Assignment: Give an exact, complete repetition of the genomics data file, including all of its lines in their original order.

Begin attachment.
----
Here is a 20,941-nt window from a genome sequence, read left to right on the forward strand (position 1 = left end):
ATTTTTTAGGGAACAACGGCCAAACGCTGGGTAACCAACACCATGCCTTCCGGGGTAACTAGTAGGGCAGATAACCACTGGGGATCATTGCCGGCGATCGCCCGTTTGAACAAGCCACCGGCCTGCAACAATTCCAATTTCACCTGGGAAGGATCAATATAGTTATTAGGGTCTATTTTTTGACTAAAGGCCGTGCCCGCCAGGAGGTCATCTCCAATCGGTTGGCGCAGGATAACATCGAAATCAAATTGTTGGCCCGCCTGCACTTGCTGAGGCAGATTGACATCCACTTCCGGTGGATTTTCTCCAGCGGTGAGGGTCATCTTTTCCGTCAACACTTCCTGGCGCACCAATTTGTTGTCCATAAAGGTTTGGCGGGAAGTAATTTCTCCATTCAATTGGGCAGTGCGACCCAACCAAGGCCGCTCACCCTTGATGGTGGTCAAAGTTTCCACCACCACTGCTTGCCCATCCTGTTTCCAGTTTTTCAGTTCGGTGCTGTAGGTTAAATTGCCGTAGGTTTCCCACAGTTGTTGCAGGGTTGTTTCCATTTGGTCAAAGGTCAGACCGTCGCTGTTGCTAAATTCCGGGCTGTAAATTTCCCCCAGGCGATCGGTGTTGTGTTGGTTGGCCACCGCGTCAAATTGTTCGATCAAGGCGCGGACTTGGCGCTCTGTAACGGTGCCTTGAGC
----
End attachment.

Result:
Here is a 20,941-nt window from a genome sequence, read left to right on the forward strand (position 1 = left end):
ATTTTTTAGGGAACAACGGCCAAACGCTGGGTAACCAACACCATGCCTTCCGGGGTAACTAGTAGGGCAGATAACCACTGGGGATCATTGCCGGCGATCGCCCGTTTGAACAAGCCACCGGCCTGCAACAATTCCAATTTCACCTGGGAAGGATCAATATAGTTATTAGGGTCTATTTTTTGACTAAAGGCCGTGCCCGCCAGGAGGTCATCTCCAATCGGTTGGCGCAGGATAACATCGAAATCAAATTGTTGGCCCGCCTGCACTTGCTGAGGCAGATTGACATCCACTTCCGGTGGATTTTCTCCAGCGGTGAGGGTCATCTTTTCCGTCAACACTTCCTGGCGCACCAATTTGTTGTCCATAAAGGTTTGGCGGGAAGTAATTTCTCCATTCAATTGGGCAGTGCGACCCAACCAAGGCCGCTCACCCTTGATGGTGGTCAAAGTTTCCACCACCACTGCTTGCCCATCCTGTTTCCAGTTTTTCAGTTCGGTGCTGTAGGTTAAATTGCCGTAGGTTTCCCACAGTTGTTGCAGGGTTGTTTCCATTTGGTCAAAGGTCAGACCGTCGCTGTTGCTAAATTCCGGGCTGTAAATTTCCCCCAGGCGATCGGTGTTGTGTTGGTTGGCCACCGCGTCAAATTGTTCGATCAAGGCGCGGACTTGGCGCTCTGTAACGGTGCCTTGAGC